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In the UK, there is a strict social categorisation of supermarkets. You can tell a lot about people from where they shop. Admitting to shopping at Waitrose could be social suicide in certain circles.

Here, I have not found the same social segregation but maybe that’s because I just can’t notice these things yet. There’s a code that I have yet to break. For me, the most frustrating thing is that most supermarkets don’t seem to have everything I need at a reasonable price. I end up traipsing around three or four before finally having all my goods. The outcome of all this wandering is I now feel I can share some wisdom about Austria’s supermarkets.

General tips

  • Keep an eye on all that spam mail that comes into your mailbox. It will tell you where that week’s offers are the best and can contain coupons. This is especially useful for meat products.
  • Fresh products are very seasonal here. We are spoilt in the UK that whatever we want, we can usually find regardless of the time of year. Want strawberries in December? Sure, if you pay for them. Here, it’s not the same: try finding a butternut squash in April if you want to go a little crazy. I haven’t decided what I think about this yet: I like that it means you notice the turn of seasons (we’ve just entered pumpkin season and I’m so excited for vats of soup), that some things are so cheap when they are in season (stand up asparagus) and that you aren’t increasing your food miles just because of strange cravings. On the other hand, sometimes I just want what I want and get frustrated that “I could get this in England!”
  • Farmers’ markets are fun but expensive. In Salzburg, there is a market at Mirabelplatz on Tuesday and Thursday mornings and the Grünmarkt in Universitätsplatz every day (not holidays or Sundays), best in the mornings. I use these to buy larger baking potatoes and as a reliable source of fresh spinach.
  • Healthfood stores are good for “free from” products, for example Reformstark Martin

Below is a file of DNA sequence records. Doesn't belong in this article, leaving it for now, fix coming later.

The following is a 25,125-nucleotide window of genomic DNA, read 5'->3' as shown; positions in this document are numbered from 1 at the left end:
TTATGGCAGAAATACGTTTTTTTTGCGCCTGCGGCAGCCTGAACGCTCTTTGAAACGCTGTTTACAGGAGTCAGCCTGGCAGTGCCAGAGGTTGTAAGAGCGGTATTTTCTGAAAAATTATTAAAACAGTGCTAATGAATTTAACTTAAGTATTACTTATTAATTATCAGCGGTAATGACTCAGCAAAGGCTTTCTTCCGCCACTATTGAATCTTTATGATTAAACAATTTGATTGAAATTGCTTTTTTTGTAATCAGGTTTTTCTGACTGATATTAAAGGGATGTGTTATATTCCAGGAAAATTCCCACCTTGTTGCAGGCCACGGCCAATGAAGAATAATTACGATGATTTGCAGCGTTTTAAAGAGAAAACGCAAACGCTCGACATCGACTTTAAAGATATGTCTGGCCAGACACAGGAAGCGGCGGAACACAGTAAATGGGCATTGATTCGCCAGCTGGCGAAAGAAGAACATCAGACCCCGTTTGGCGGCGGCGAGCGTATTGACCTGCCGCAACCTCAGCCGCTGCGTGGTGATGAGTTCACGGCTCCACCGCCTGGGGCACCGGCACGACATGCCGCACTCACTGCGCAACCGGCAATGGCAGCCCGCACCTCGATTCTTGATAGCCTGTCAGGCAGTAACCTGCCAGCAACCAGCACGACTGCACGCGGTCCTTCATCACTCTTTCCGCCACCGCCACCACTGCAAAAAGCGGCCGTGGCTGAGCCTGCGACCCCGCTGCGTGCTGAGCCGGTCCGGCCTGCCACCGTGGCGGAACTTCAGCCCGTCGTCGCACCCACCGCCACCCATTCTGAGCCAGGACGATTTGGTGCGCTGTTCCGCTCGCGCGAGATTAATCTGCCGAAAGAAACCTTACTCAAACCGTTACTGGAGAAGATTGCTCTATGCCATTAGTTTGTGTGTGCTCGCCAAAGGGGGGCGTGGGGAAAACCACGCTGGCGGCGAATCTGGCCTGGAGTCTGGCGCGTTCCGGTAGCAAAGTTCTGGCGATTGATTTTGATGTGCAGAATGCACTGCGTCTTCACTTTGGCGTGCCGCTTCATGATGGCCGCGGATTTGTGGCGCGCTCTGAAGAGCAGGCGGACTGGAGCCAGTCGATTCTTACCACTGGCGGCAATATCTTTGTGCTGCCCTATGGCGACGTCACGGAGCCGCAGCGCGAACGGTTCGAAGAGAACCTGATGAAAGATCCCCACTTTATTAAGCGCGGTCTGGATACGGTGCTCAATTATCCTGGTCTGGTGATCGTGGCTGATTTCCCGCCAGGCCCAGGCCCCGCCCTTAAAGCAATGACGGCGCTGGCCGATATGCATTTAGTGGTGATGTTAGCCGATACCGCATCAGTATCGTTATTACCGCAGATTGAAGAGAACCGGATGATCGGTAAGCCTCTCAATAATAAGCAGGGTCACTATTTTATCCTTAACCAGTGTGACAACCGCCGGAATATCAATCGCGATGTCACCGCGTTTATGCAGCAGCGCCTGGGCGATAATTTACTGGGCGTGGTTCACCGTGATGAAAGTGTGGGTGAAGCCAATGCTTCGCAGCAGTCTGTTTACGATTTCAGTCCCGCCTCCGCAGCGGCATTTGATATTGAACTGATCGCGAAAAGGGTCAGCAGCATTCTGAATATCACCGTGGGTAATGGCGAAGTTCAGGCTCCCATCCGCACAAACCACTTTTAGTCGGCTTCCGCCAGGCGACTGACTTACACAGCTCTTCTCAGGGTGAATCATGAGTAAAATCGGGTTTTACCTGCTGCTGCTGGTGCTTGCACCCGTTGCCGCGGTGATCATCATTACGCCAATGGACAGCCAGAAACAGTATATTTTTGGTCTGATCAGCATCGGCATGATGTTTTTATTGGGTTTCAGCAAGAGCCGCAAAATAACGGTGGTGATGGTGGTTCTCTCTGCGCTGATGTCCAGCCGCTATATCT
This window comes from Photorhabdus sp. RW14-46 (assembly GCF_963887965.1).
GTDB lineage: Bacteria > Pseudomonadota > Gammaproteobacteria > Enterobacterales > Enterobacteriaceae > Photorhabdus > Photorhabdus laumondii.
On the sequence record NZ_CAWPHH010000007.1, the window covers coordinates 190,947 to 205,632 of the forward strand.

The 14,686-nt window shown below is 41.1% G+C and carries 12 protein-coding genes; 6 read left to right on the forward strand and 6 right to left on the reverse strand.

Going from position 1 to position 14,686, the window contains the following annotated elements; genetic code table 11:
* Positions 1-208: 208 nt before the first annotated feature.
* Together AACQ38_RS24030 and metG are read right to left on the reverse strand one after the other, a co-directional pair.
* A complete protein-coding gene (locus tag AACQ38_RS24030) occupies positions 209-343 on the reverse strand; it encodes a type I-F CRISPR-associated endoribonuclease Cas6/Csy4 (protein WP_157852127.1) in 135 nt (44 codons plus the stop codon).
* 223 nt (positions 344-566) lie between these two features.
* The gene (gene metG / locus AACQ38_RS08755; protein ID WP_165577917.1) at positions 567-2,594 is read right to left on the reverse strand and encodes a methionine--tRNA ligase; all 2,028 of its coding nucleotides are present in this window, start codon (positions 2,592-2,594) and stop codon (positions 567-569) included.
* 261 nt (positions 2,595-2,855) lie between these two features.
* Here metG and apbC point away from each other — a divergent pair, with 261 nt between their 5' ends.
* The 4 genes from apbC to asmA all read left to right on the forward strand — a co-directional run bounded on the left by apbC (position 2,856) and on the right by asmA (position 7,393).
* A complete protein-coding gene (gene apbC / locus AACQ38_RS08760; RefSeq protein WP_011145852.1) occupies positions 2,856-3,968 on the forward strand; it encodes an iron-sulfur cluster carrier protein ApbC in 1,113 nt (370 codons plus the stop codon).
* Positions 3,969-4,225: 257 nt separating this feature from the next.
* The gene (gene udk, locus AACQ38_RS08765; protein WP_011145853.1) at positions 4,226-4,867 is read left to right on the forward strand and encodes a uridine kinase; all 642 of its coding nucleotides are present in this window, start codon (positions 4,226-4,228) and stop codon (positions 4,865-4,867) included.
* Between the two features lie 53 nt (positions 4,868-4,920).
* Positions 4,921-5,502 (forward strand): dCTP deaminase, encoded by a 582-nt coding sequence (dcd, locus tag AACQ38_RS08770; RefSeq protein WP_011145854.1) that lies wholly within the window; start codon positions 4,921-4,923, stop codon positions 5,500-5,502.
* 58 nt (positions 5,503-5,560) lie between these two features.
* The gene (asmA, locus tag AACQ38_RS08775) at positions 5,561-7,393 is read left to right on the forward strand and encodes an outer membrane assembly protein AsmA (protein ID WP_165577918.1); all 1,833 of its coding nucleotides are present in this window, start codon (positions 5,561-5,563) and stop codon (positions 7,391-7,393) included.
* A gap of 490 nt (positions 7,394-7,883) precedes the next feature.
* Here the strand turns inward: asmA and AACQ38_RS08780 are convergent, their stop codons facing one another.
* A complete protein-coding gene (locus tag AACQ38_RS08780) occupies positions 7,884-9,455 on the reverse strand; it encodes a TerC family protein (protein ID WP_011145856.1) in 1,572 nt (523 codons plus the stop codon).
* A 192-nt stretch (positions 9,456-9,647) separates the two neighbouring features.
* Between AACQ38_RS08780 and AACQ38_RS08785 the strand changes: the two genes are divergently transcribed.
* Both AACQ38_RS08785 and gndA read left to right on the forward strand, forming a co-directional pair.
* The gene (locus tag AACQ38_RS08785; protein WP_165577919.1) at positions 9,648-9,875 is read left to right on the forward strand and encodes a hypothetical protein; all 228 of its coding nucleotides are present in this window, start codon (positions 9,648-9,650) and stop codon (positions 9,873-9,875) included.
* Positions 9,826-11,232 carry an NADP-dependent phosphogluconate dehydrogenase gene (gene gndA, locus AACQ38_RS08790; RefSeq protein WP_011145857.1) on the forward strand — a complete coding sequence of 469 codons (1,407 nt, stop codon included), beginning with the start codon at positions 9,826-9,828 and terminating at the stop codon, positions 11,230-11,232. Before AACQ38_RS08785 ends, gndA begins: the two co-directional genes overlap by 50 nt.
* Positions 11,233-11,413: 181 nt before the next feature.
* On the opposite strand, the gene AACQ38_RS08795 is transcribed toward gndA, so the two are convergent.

• It is extremely worthwhile to shop in specialist shops for Chinese, Indian, Turkish, Lebanese, any other non-Austrian foodstuffs. My local Turkish store has the best, cheapest spices. The Syrian store has the best tahini paste (controversial, I know!). See my other post about this.
  • For us in Salzburg, we do also have the luxury of nipping over the border into Germany where there are giant hypermarkets full of Austrians stocking up on all sorts.

Time for another table:

Name Who? Best For Comments
Norma German discount Nothing Have only managed one visit, can’t quite make myself to have another.

Disorganised; chaotic; not really sure why I would go there again.

PENNY-Markt German discount Storecupboard staples


This was actually a major surprise for me!

The fruit and vegetables are of an acceptable quality and sometimes last longer than Spar’s.

You can also find them selling off some of Billa’s products cheap as the stores are owned by the same parent company.

Good for cheap branded products as well, e.g. Kellogg’s cereals.

Hofer Aldi in disguise,

German discount

Wine and prosecco




My problem with both Hofer and Lidl is that you can’t be sure they will have all you need, especially when it comes to fruit and vegetables. Something simple like a leek suddenly won’t be there for an unknown reason.

So go there for all the basics and for wine. Their prosecco is great.

Lidl German discount Meat Austrians would consider Lidl one rung lower down than Aldi’s. I’m not convinced. I’ve found Lidl’s meat to be the best balance of quality/price.
Spar/Eurospar/Interspar Officially a partnership/franchise based in Amsterdam.


Operates in 48 countries so if you don’t know it, you’re probably American.

It amused us when we arrived that Spar is a fancier supermarket here as it’s known for running terrible, dark corner shops in the UK.

The bigger, the better is the rule with Spar. The biggest have a greater selection of products (I finally found orzo in an Interspar!) and therefore the cheapest.

Most reliable store for baking ingredients.

Billa Austrian but part of German Rewe Group


The fancy things in life, like ready-made guacamole


On the same level as Spar: if you can’t find the vegetable you’re looking for in Spar, try here next.

Their own-brand is comparative price-wise with Spar Budget sometimes. There is a wider selection of goods.

They have good recipe cards instore and online.

Merkur Austrian but another member of the Rewe Group Treats when you feel rich

Buying regional

Very upmarket feeling and lots of branded products.

I haven’t explored this one as much but love the huge deli counter in my local branch and their commitment to buy locally. I just wouldn’t do the weekly shop here.

Denn’s Biomarkt Organic supermarket


Giant tubs of coconut oil, teas I’m lucky to have one of these very close to our house because it’s a joy to have a wander round. Like all organic supermarkets, you are going to pay a lot more but given the poor selection of organic products in the mainstream supermarkets, if that’s what you want, this is the place for you.

Has organic beauty products, washing products and toiletries along with groceries.


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